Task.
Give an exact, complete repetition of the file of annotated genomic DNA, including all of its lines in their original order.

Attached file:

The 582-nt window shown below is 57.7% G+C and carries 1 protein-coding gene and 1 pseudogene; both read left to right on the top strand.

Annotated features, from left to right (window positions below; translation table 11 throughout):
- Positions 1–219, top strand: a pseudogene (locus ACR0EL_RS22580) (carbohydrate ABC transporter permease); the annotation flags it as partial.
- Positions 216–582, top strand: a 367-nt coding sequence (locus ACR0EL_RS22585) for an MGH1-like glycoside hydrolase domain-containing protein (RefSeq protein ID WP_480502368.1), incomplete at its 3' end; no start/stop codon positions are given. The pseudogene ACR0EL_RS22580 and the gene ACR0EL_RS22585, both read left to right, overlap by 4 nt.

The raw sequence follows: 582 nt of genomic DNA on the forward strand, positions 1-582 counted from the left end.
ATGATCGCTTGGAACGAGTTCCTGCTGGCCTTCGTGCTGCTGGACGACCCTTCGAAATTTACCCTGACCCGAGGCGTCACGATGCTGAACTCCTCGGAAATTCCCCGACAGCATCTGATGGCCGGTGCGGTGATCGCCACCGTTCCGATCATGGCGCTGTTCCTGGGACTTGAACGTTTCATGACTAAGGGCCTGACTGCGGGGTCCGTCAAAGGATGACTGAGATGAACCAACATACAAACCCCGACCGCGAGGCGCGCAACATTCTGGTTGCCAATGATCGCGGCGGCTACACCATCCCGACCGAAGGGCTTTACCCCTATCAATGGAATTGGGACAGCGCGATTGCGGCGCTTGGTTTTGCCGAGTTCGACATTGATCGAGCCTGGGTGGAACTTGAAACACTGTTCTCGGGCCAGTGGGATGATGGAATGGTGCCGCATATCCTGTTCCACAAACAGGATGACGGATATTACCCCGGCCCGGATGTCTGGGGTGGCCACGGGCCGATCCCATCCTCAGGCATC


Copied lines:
The 582-nt window shown below is 57.7% G+C and carries 1 protein-coding gene and 1 pseudogene; both read left to right on the top strand.

Annotated features, from left to right (window positions below; translation table 11 throughout):
- Positions 1–219, top strand: a pseudogene (locus ACR0EL_RS22580) (carbohydrate ABC transporter permease); the annotation flags it as partial.
- Positions 216–582, top strand: a 367-nt coding sequence (locus ACR0EL_RS22585) for an MGH1-like glycoside hydrolase domain-containing protein (RefSeq protein ID WP_480502368.1), incomplete at its 3' end; no start/stop codon positions are given. The pseudogene ACR0EL_RS22580 and the gene ACR0EL_RS22585, both read left to right, overlap by 4 nt.

The raw sequence follows: 582 nt of genomic DNA on the forward strand, positions 1-582 counted from the left end.
ATGATCGCTTGGAACGAGTTCCTGCTGGCCTTCGTGCTGCTGGACGACCCTTCGAAATTTACCCTGACCCGAGGCGTCACGATGCTGAACTCCTCGGAAATTCCCCGACAGCATCTGATGGCCGGTGCGGTGATCGCCACCGTTCCGATCATGGCGCTGTTCCTGGGACTTGAACGTTTCATGACTAAGGGCCTGACTGCGGGGTCCGTCAAAGGATGACTGAGATGAACCAACATACAAACCCCGACCGCGAGGCGCGCAACATTCTGGTTGCCAATGATCGCGGCGGCTACACCATCCCGACCGAAGGGCTTTACCCCTATCAATGGAATTGGGACAGCGCGATTGCGGCGCTTGGTTTTGCCGAGTTCGACATTGATCGAGCCTGGGTGGAACTTGAAACACTGTTCTCGGGCCAGTGGGATGATGGAATGGTGCCGCATATCCTGTTCCACAAACAGGATGACGGATATTACCCCGGCCCGGATGTCTGGGGTGGCCACGGGCCGATCCCATCCTCAGGCATC